Trump notifies U.S. Congress on ending GSP benefits, cites Indian trade barriers
U.S. President Donald Trump has announced that he intends to end preferential trade terms for India under the Generalized System of Preferences (GSP) programme. His intent was conveyed in a letter sent to the Speaker of the House of Representatives and the President of the Senate.
The GSP programme, which sets zero tariffs for certain goods from a set of 121 developing countries to foster their trade and economic development, accounts for some $5.6 billion of India’s exports to the U.S., making India the largest GSP beneficiary. Chemicals, gems and jewellery, engineering and textiles are among the Indian industrial sectors that benefit from the GSP.
“I am taking this step because, after intensive engagement between the United States and the Government of India, I have determined that India has not assured the United States that it will provide equitable and reasonable access to the markets of India…,” Mr. Trump’s letter, which was shared with reporters, said.
From the U.S. perspective, a total of $21 billion in imports entered the U.S. duty-free under the GSP in 2017, of a total of $2.3 trillion in imports from all countries that year, according to the Congressional Research Service.
The United States Trade Representative (USTR) had said in October 2017 that it would review GSP eligibility based on the eligibility criteria, starting with a review of Asian and Pacific Island countries. A review of India’s eligibility was launched last April.
“India has implemented a wide array of trade barriers that create serious negative effects on United States commerce. Despite intensive engagement, India has failed to take the necessary steps to meet the GSP criterion,” the USTR said on its website.
One of the discretionary criteria the President must (as per the GSP statute) take into account while determining GSP eligibility is whether the beneficiary “will provide equitable and reasonable access to its markets and basic commodity resources and the extent to which it has assured the United States it will refrain from engaging in unreasonable export practices.”
India’s new e-commerce rules — which have impacted American companies like Amazon and Walmart (majority owner of Flipkart), price controls on medical devices (cardiac stents), tariffs on ICT products like smart watches and high-end mobile phones and lack of greater market access for the U.S. dairy industry are among the issues that have caused trade friction between the two countries.
Mr Trump has repeatedly taken shots at India’s tariffs, which he views as unreasonable. He called India “tariff king” last October and as recently as last weekend, complained about Indian tariffs on Harley Davidson motorcycles, a long-standing pet-peeve of the U.S. President .
India and the U.S. have been in focused trade talks since Washington imposed tariffs on steel and aluminium early last year, ostensibly on grounds of national security. India had made a list of products for retaliatory tariffs but has withheld taxing these, given ongoing negotiations.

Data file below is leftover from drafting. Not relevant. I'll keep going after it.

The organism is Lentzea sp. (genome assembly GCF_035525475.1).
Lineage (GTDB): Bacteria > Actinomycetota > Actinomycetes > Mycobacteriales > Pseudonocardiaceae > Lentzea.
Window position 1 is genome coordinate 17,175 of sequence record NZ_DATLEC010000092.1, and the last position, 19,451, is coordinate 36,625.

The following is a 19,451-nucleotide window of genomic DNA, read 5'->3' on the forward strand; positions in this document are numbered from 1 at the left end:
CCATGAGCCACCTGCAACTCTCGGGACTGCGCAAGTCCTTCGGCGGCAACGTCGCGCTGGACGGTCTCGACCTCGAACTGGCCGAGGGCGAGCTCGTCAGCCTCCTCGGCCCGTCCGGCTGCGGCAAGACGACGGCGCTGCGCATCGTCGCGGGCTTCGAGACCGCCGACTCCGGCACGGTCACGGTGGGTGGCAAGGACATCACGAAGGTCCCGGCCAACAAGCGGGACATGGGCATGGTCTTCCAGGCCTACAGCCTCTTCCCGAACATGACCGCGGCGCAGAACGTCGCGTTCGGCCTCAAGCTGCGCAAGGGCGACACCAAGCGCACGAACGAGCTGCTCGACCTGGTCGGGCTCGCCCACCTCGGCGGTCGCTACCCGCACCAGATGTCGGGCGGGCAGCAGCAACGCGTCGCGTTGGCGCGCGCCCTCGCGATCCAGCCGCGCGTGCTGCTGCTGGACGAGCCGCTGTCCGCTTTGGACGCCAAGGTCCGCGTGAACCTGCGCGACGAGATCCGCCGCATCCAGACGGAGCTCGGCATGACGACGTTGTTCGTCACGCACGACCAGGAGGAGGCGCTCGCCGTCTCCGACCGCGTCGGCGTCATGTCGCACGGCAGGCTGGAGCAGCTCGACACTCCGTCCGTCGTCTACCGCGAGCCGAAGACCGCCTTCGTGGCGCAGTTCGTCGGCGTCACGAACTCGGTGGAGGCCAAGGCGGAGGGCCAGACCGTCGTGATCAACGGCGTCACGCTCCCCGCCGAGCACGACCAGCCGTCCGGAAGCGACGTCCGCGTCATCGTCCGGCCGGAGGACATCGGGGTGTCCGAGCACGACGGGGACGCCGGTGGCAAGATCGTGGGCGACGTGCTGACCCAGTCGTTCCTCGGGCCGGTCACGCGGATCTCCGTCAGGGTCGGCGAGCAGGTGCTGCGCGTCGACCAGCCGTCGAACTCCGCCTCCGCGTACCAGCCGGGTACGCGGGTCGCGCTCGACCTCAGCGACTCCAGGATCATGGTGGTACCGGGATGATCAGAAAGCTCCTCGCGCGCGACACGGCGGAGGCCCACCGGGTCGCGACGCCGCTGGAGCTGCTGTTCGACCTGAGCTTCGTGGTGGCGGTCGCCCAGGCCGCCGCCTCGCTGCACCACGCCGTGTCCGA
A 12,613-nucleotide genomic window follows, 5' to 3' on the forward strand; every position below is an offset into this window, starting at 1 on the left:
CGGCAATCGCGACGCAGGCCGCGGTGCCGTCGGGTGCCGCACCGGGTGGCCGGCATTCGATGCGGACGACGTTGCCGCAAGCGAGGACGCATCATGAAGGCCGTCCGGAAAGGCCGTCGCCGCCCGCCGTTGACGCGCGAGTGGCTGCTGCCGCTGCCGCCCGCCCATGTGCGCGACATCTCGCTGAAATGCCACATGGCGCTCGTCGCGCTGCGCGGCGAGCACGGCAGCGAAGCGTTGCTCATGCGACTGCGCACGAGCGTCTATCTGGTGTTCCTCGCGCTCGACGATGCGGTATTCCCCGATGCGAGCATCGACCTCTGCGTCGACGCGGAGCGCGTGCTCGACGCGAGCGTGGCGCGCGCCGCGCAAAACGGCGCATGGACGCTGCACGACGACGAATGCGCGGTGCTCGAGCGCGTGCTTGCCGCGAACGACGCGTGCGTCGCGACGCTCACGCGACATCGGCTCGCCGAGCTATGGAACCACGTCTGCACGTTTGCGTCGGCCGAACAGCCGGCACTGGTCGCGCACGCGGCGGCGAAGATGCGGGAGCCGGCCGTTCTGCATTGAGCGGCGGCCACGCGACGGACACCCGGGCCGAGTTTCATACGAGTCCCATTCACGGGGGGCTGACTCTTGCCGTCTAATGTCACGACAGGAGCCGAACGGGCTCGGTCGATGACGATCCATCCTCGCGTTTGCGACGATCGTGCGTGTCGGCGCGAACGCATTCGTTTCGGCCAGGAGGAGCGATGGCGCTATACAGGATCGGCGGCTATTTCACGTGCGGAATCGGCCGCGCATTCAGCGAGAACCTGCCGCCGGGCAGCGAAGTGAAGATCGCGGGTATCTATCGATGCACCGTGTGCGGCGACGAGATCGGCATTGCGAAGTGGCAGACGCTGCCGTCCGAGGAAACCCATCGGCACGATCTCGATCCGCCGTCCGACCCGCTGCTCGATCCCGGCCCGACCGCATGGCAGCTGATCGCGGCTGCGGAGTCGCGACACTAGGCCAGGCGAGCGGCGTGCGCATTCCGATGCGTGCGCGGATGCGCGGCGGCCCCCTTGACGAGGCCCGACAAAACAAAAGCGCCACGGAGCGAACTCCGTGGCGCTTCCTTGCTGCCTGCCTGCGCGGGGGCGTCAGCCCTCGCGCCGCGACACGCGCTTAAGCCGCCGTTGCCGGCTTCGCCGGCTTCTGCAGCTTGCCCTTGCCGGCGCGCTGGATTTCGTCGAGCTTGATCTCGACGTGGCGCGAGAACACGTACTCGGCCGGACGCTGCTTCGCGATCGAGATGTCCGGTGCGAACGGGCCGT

In diplomatic messaging in the U.S., Indian officials have been quick to bring up the declining trade surplus (over just over $21 billion) that India has with the U.S. Mr. Trump is known to look at bilateral trade balances the U.S. has with other countries as a proxy for the “fairness” of trade with those countries.
Oil is one of the new measures to increase India’s purchase of U.S. goods. Last month Indian Oil Corporation announced a $1.5 billion deal to purchase oil from the U.S. until March 2020. India had imported over $3 billion in U.S. oil in 2018, Indian government sources had told Business Line in December.
A mandatory 60 days must now pass after the notice has been given to the beneficiary countries and to Congress during which time there is, at least technically, the possibility of negotiation. After the 60 day notice period, a beneficiary country can be taken off of the GSP list by Presidential proclamation.
Notably, Mr. Trump’s letter to the two Congressional leaders also says, ‘I will continue to assess whether the Government of India is providing equitable and reasonable access to its markets, in accordance with the GSP eligibility criteria.”
It is not likely though that it will be re-negotiation of India’s place under the system, a source familiar with the process told .
Reversals are however possible, including over the longer term. Argentina, which lost GSP benefits under the Obama administration in 2012 for failing to pay arbitration awards in two disputes involving U.S. investors, saw them being reinstated by Presidential proclamation — but not for all product categories — effective January 2018.
Turkey to Lose GSP Benefits
A separate letter was sent to Congressional leaders by Mr. Trump saying he intended to withdraw Turkey from the list of GSP beneficiaries. However, the reasons were different: Mr. Trump said Turkey was no longer at a level of economic development that warranted preferential treatment. “ In particular, in the four and a half decades since Turkey’s designation as a GSP beneficiary developing country, Turkey’s economy has grown and diversified,” the letter said.